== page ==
Cultural and socially relevant, ‘Straight Outta Compton’ is a solid work


Straight Outta Compton

BVerdict: Despite not being free from flaws and exaggerations, Straight Outta Compton is a positive step for African American history in film.


In 1989, Spike Lee released a masterpiece, “Do the Right Thing”, where race, violence, love and hate boiled up in a hot summer day and generated an unforgettable film.

Is “Straight Outta Compton” equally unforgettable? Some may attempt to answer, but run the risk of either under or overestimating it. It is possible to say that the film itself is neither extraordinary nor bad. The most appropriate answer right now is that, culturally, this new work could be an open door for others to follow, which is a good thing.

“Straight Outta Compton” tells the story of NWA, a hip hop group that revolutionized the genre in the late 1980s. Ice Cube, Dr. Dre and Eazy E were some of the famous names in this group. The movie chronicles their rise to success and their up-and-down relationship when beginning to ascend to the top of music charts.

The movie does a good job in portraying the highly charged social relations of that time, similarly to what Lee did in 1989. Two years later, police brutality against the African American man Rodney King in 1991 sparked riots. The movie director, F. Gary Gray, brings in actual footage from that attack, placing it on TV sets being watched by the characters.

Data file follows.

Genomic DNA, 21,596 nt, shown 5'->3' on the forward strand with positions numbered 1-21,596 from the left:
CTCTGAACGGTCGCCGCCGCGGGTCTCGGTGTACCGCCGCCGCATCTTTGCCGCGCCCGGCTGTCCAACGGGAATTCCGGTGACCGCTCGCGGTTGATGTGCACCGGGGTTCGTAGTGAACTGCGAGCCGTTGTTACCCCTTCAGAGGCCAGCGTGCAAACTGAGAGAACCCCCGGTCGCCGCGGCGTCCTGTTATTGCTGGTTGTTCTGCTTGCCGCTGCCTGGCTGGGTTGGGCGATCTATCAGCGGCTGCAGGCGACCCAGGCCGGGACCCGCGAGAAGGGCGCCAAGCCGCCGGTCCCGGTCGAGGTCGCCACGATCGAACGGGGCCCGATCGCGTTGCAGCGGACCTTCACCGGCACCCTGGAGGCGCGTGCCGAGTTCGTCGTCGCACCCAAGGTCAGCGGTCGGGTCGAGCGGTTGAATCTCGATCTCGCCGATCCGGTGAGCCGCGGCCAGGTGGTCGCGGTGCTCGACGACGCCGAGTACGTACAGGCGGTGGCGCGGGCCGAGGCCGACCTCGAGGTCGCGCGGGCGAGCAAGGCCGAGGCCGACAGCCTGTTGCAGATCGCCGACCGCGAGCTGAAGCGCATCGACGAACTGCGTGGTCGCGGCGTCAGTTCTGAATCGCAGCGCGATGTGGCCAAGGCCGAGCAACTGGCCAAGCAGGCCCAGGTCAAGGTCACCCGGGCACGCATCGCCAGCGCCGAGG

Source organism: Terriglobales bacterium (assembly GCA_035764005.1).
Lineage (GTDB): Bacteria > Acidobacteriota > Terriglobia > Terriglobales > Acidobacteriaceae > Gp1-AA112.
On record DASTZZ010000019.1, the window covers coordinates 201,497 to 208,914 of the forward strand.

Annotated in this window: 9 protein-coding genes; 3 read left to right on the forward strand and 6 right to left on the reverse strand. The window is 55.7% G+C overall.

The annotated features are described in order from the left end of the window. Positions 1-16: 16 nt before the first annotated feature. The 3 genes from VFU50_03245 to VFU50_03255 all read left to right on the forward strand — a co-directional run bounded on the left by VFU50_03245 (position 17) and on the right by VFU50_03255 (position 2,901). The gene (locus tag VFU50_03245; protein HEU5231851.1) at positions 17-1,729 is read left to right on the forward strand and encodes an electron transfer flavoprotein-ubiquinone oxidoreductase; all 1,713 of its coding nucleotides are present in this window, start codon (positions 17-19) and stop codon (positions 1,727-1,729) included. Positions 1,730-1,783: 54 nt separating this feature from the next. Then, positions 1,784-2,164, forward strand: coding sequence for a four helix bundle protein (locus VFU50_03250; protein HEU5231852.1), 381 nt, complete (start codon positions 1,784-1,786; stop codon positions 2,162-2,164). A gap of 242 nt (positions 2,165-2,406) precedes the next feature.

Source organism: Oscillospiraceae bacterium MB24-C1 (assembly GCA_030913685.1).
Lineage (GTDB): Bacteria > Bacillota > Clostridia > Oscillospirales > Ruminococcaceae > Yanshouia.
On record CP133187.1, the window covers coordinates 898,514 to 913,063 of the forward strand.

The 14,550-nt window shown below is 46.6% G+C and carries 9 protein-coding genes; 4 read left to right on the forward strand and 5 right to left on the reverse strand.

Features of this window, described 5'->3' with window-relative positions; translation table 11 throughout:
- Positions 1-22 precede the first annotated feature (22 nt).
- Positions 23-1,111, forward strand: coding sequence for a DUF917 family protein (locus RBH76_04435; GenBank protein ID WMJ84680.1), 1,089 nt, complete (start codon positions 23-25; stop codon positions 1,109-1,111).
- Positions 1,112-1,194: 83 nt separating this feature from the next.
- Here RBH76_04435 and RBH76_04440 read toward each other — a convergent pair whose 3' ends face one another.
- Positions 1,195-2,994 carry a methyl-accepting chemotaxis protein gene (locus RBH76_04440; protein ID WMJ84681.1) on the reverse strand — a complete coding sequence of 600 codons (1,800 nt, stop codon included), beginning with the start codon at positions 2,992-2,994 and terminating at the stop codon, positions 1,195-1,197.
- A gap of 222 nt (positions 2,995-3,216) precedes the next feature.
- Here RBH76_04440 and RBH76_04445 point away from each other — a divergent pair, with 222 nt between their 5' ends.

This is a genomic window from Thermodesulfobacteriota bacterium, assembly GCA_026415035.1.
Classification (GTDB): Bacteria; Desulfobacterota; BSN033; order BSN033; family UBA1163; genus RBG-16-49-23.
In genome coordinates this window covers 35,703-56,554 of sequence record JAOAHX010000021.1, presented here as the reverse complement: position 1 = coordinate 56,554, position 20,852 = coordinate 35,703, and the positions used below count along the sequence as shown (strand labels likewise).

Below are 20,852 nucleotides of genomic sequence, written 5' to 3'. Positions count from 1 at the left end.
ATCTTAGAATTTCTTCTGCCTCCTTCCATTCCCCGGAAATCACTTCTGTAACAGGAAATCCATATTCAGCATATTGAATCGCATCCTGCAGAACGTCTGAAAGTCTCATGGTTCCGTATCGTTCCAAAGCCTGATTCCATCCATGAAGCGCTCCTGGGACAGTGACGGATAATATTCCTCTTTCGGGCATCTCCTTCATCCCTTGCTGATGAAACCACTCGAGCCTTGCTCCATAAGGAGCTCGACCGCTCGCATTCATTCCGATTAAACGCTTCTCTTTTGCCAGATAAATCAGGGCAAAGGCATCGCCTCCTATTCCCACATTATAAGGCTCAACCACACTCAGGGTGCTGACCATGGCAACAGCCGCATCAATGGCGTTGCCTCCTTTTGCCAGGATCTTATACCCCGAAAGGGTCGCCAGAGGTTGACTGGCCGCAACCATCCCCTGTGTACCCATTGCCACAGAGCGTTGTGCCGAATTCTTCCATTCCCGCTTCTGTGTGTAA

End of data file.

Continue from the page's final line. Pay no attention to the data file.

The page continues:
The footage is well-used, as it helps develop the characters in the film, instead of just being placed randomly. In one scene, the disgust of Eazy E is clear as he watches the news story about King. This interweaving of reality and a fictional recreation of these music icons is balanced and never overdone.

Speaking about characters, their development is good throughout the film. It is clear, for example, when a nuanced Eazy E (played by Jason Mitchell) goes from nothing to success while trying to balance money and friendships. His conflicts are well-portrayed as viewers see him struggle to make a difference in the world, but also make several mistakes as well.

Likewise, the camera tends to be handheld and jerky, which shows these imperfect characters’ living situations, which are harsh and unfair, while striving to bring about change. This type of photography – such as in the opening scenes when police abuse their power over Ice Cube – adds a layer of realism to the film. These imperfections – not typical of Hollywood films – remind viewers that what is shown is real and must be fixed.

The greatest sin of “Straight Outta Compton”, however, is the excess. At 147 minutes, the movie is almost half-an-hour longer than average. This excessive time dilutes the film’s message, as the second half drags on for too long. Ironically, key confrontation scenes against the police escalate too quickly. They rely on the audience’s preconceived notions of who’s right and who’s wrong without making too much effort in building tension or suspense.

“Straight Outta Compton” is an important film, culturally, which shouldn’t be confused as a very good movie. It is, instead, a good film plagued by a few exaggerations and a story where some “villains” – cops – are not built as characters, but more as mere figures in a documentary. If the film, however, opens the door for more African American stories in Hollywood, it can be considered a good step in the right direction.